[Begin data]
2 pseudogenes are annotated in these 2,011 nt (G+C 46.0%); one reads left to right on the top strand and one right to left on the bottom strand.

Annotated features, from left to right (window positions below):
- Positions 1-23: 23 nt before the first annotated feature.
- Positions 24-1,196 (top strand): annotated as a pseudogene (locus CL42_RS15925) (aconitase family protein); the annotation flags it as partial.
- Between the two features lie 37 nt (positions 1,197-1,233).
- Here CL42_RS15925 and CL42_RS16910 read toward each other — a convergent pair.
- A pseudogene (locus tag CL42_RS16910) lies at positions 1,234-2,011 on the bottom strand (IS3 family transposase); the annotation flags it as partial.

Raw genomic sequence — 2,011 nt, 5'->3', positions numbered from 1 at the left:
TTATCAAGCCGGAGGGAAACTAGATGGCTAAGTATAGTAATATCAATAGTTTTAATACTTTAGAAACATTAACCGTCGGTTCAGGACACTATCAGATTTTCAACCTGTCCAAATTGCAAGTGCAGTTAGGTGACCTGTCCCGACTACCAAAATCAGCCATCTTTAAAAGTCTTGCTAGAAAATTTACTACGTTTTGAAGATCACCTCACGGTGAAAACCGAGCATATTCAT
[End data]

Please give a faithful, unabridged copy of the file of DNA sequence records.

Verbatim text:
2 pseudogenes are annotated in these 2,011 nt (G+C 46.0%); one reads left to right on the top strand and one right to left on the bottom strand.

Annotated features, from left to right (window positions below):
- Positions 1-23: 23 nt before the first annotated feature.
- Positions 24-1,196 (top strand): annotated as a pseudogene (locus CL42_RS15925) (aconitase family protein); the annotation flags it as partial.
- Between the two features lie 37 nt (positions 1,197-1,233).
- Here CL42_RS15925 and CL42_RS16910 read toward each other — a convergent pair.
- A pseudogene (locus tag CL42_RS16910) lies at positions 1,234-2,011 on the bottom strand (IS3 family transposase); the annotation flags it as partial.

Raw genomic sequence — 2,011 nt, 5'->3', positions numbered from 1 at the left:
TTATCAAGCCGGAGGGAAACTAGATGGCTAAGTATAGTAATATCAATAGTTTTAATACTTTAGAAACATTAACCGTCGGTTCAGGACACTATCAGATTTTCAACCTGTCCAAATTGCAAGTGCAGTTAGGTGACCTGTCCCGACTACCAAAATCAGCCATCTTTAAAAGTCTTGCTAGAAAATTTACTACGTTTTGAAGATCACCTCACGGTGAAAACCGAGCATATTCAT